Passive strategies have been popular in recent years as investors have sought cheap and convenient access to stock markets. However, we believe they shouldn’t neglect actively managed funds – where the fund manager uses their knowledge and skill to find those companies that, in their view, should deliver a better performance than the wider market.
Passive strategies simply track an index, such as the S&P 500 or the FTSE 100 index, without attempting to pick the winners, or avoid the losers. They are generally lower-cost, with computers determining how much of each stock to hold.
Active strategies tend to be higher cost: that can affect any potential return, but we believe there are multiple reasons why it can be worth paying more.
1. Adding value
A passive strategy is only as good as the index in which it invests. An actively managed fund has the potential to make higher returns than an index.
There are multiple ways that an active manager can add value. They will meet company management teams, dig deep into a company financial metrics, including its cash generation, debt levels and growth rates. This helps them to identify companies where the current share price doesn’t reflect the inherent value of the company.
This research can be particularly valuable in certain parts of the market. While US and UK large cap stocks are widely researched, small cap equities and emerging market equities attract less attention. As such, there can be more mispricing for active managers to exploit.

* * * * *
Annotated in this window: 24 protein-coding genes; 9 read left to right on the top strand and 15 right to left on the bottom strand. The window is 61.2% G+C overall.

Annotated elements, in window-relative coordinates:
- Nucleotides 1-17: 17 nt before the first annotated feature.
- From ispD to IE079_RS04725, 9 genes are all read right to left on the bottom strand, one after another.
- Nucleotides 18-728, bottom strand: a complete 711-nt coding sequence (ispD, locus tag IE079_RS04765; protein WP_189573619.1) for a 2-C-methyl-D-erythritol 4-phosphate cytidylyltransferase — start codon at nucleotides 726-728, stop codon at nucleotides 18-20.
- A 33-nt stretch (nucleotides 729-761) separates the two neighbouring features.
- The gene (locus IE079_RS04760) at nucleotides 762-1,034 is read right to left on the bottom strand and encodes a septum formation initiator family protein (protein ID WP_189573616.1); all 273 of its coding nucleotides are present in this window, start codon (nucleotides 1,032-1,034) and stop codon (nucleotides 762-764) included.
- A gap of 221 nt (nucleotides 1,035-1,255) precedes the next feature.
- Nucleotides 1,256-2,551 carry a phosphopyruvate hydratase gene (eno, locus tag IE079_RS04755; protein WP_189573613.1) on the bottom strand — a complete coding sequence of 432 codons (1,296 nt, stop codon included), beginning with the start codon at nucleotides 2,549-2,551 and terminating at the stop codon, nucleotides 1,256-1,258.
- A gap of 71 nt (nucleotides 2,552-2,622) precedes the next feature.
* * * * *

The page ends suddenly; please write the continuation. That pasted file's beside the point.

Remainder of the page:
Using the COVID-19 pandemic as an example, an active manager can shift their portfolio to benefit from the fast-changing world. They may buy positions in ‘lockdown winners’, such as Ocado or Zoom, while moving away from areas such as retail or hospitality. A passive index tracker cannot do this. Ocado returned 87% in 2020, but has less than a 1% weighting in the FTSE 100 index*. An active manager has the flexibility to take a far larger position. This is a similar case for specialised areas and themes, such as technology or healthcare. These may not be well-represented in an index, particularly if they are emerging industries.
Another reason to consider investing actively rather than through a passive strategy, is that an investment manager can tailor the fund to your particular needs. This may include your ethical preferences, which we mentioned in our last article, or any income requirement. Royal Dutch Shell and BP alone are approximately 8% of the FTSE 100 index*, not ideal if you would rather not invest in fossil fuels. Passive investing does not allow you to remove individual companies.
3. Risk management
There are also certain risks to be aware of when holding a passive fund. For example, a passive investment may not provide you with an appropriate asset allocation. Good asset allocation splits your portfolio into different asset classes: equities, bonds, alternatives and cash, which helps to balance risks. An index fund spreads risk across a single market, but will not determine the blend of assets that are right for you or adapt to changes in the broader market environment. This would be a key consideration for any active manager when constructing a diversified portfolio. It is possible to blend passive strategies, but there is not always sufficient choice to achieve a balance.